With Walmart adopting IBM’s blockchain technology for all its U.S. suppliers, Big Blue has found a path toward monetizing one of its most promising technologies. The blockchain is good for much more than just crypto-currencies, its potential in logistics is vast. At Bloomberg, Olga Kharif reports:
After several years of tests, Walmart Inc. is ready to mandate use of blockchain technology by a swath of its U.S. suppliers, marking one of its biggest commercial uses.
Starting in September 2019, Walmart and its Sam’s Club division will require suppliers of fresh, leafy greens to implement real-time, end-to-end traceability of products back to the farm using a digital ledger developed by International Business Machines Corp. The world’s largest retailer plans similar mandates for other fresh fruit and vegetable providers within the next year, according to Frank Yiannas, vice president of food safety.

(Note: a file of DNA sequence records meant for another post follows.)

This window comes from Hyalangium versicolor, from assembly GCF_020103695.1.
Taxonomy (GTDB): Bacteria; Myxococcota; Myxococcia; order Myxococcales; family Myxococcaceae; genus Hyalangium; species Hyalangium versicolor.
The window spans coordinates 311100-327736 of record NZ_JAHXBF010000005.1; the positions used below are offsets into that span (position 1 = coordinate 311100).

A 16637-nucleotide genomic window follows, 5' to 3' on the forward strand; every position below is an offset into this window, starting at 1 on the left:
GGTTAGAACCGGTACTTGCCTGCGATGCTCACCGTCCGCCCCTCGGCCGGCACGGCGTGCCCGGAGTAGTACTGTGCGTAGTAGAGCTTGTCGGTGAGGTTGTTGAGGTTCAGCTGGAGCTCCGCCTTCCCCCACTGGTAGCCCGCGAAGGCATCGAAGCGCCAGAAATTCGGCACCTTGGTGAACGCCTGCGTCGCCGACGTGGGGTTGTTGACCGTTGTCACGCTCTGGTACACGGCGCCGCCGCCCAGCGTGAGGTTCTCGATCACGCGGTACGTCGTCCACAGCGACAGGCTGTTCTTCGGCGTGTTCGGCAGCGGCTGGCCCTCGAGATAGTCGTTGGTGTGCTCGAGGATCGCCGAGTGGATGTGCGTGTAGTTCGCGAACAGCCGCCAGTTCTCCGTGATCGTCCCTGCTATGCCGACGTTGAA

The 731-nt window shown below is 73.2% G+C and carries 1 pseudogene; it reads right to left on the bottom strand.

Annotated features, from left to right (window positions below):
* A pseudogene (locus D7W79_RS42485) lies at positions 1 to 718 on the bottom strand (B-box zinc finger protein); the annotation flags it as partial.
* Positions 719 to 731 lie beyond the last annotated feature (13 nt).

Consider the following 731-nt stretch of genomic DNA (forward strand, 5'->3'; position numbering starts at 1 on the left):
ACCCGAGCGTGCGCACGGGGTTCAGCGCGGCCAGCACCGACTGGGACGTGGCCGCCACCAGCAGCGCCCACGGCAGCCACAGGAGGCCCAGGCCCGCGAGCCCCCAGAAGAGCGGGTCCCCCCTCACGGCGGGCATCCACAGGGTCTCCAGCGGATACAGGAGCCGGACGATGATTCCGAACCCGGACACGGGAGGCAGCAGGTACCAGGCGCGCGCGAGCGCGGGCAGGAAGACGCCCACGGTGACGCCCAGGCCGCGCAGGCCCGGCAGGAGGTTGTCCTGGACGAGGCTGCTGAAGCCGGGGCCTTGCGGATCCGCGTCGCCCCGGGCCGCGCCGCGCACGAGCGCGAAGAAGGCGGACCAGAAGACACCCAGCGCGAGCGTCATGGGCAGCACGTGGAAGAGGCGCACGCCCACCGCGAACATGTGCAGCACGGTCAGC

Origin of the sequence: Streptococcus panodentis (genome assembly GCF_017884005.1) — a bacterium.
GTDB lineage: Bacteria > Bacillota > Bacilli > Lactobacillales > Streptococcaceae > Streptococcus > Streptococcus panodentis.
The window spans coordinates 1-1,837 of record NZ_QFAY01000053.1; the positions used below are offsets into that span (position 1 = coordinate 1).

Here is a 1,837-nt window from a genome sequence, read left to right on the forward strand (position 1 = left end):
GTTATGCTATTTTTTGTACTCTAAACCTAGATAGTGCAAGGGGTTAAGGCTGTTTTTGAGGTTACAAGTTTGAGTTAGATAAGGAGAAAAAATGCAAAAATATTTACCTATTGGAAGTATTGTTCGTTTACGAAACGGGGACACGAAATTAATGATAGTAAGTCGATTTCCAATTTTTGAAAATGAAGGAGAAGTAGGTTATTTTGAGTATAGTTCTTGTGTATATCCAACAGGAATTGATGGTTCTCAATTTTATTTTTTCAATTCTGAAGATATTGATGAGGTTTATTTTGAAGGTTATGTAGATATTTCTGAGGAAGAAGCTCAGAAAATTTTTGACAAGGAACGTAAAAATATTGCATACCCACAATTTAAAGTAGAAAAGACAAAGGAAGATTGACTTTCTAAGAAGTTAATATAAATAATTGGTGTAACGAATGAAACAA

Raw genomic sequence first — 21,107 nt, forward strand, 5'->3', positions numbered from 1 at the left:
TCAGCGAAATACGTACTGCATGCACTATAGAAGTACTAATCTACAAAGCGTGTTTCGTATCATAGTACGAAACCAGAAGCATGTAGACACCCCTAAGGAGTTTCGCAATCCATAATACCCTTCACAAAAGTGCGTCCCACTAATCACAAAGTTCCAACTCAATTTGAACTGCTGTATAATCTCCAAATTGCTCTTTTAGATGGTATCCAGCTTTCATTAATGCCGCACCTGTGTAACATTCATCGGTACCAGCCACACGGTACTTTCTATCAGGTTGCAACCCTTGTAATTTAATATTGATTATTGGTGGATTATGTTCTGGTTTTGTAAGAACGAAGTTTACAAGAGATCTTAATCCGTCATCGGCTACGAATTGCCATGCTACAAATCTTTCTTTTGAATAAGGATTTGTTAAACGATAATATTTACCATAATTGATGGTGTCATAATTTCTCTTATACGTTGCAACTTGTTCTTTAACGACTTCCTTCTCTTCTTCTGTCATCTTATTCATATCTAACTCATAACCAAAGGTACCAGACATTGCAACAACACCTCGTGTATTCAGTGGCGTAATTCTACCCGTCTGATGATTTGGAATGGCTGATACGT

“It’s becoming a business requirement, it’s a part of our supplier agreements,” Yiannas said in an interview. The goal is to speed up response times in case of food-borne illnesses and recalls.
Walmart’s move shows that IBM’s huge bet on blockchain, the technology that underpins the digital currency Bitcoin, is starting to pay off. With the leafy-greens mandate, more than 100 companies will be required to use IBM’s blockchain service, according to Walmart.
More vendors will join in as the mandate is expanded. While IBM offers users of the service a free tier, many are expected to pay a fee, which will start at several hundreds dollars a month for a company with less than $50 million in revenue, according to Brigid McDermott, a company vice president.
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Jeremy Jones, CFA
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